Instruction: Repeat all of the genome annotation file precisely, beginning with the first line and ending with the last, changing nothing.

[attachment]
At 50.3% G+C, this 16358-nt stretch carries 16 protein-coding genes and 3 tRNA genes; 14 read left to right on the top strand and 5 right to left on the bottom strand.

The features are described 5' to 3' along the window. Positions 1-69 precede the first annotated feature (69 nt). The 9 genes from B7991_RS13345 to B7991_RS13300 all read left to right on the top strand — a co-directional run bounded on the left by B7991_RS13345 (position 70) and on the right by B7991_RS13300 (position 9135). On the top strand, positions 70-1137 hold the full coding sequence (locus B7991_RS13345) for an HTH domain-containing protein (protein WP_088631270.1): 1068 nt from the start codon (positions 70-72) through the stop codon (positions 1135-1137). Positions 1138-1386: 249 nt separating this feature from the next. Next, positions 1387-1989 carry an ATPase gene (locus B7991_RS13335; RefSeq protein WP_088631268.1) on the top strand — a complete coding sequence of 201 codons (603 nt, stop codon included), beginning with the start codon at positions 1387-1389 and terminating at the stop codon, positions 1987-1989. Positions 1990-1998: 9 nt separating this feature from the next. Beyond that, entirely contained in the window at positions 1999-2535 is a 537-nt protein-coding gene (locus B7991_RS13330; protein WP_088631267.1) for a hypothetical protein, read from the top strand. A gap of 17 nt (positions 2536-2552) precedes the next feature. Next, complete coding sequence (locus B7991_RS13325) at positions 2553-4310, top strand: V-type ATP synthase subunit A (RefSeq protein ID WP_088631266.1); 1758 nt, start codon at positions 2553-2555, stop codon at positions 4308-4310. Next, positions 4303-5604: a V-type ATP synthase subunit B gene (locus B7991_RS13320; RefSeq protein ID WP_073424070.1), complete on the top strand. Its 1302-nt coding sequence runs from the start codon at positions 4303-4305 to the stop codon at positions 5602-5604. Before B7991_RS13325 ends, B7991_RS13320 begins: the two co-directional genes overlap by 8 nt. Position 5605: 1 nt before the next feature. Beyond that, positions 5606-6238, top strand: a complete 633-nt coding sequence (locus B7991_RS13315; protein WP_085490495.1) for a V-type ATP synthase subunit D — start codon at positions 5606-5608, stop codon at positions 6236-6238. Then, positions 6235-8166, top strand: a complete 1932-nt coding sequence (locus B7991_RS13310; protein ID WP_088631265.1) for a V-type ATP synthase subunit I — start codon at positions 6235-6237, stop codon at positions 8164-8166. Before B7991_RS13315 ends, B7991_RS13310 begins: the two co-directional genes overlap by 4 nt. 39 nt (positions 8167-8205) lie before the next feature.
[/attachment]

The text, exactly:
At 50.3% G+C, this 16358-nt stretch carries 16 protein-coding genes and 3 tRNA genes; 14 read left to right on the top strand and 5 right to left on the bottom strand.

The features are described 5' to 3' along the window. Positions 1-69 precede the first annotated feature (69 nt). The 9 genes from B7991_RS13345 to B7991_RS13300 all read left to right on the top strand — a co-directional run bounded on the left by B7991_RS13345 (position 70) and on the right by B7991_RS13300 (position 9135). On the top strand, positions 70-1137 hold the full coding sequence (locus B7991_RS13345) for an HTH domain-containing protein (protein WP_088631270.1): 1068 nt from the start codon (positions 70-72) through the stop codon (positions 1135-1137). Positions 1138-1386: 249 nt separating this feature from the next. Next, positions 1387-1989 carry an ATPase gene (locus B7991_RS13335; RefSeq protein WP_088631268.1) on the top strand — a complete coding sequence of 201 codons (603 nt, stop codon included), beginning with the start codon at positions 1387-1389 and terminating at the stop codon, positions 1987-1989. Positions 1990-1998: 9 nt separating this feature from the next. Beyond that, entirely contained in the window at positions 1999-2535 is a 537-nt protein-coding gene (locus B7991_RS13330; protein WP_088631267.1) for a hypothetical protein, read from the top strand. A gap of 17 nt (positions 2536-2552) precedes the next feature. Next, complete coding sequence (locus B7991_RS13325) at positions 2553-4310, top strand: V-type ATP synthase subunit A (RefSeq protein ID WP_088631266.1); 1758 nt, start codon at positions 2553-2555, stop codon at positions 4308-4310. Next, positions 4303-5604: a V-type ATP synthase subunit B gene (locus B7991_RS13320; RefSeq protein ID WP_073424070.1), complete on the top strand. Its 1302-nt coding sequence runs from the start codon at positions 4303-4305 to the stop codon at positions 5602-5604. Before B7991_RS13325 ends, B7991_RS13320 begins: the two co-directional genes overlap by 8 nt. Position 5605: 1 nt before the next feature. Beyond that, positions 5606-6238, top strand: a complete 633-nt coding sequence (locus B7991_RS13315; protein WP_085490495.1) for a V-type ATP synthase subunit D — start codon at positions 5606-5608, stop codon at positions 6236-6238. Then, positions 6235-8166, top strand: a complete 1932-nt coding sequence (locus B7991_RS13310; protein ID WP_088631265.1) for a V-type ATP synthase subunit I — start codon at positions 6235-6237, stop codon at positions 8164-8166. Before B7991_RS13315 ends, B7991_RS13310 begins: the two co-directional genes overlap by 4 nt. 39 nt (positions 8167-8205) lie before the next feature.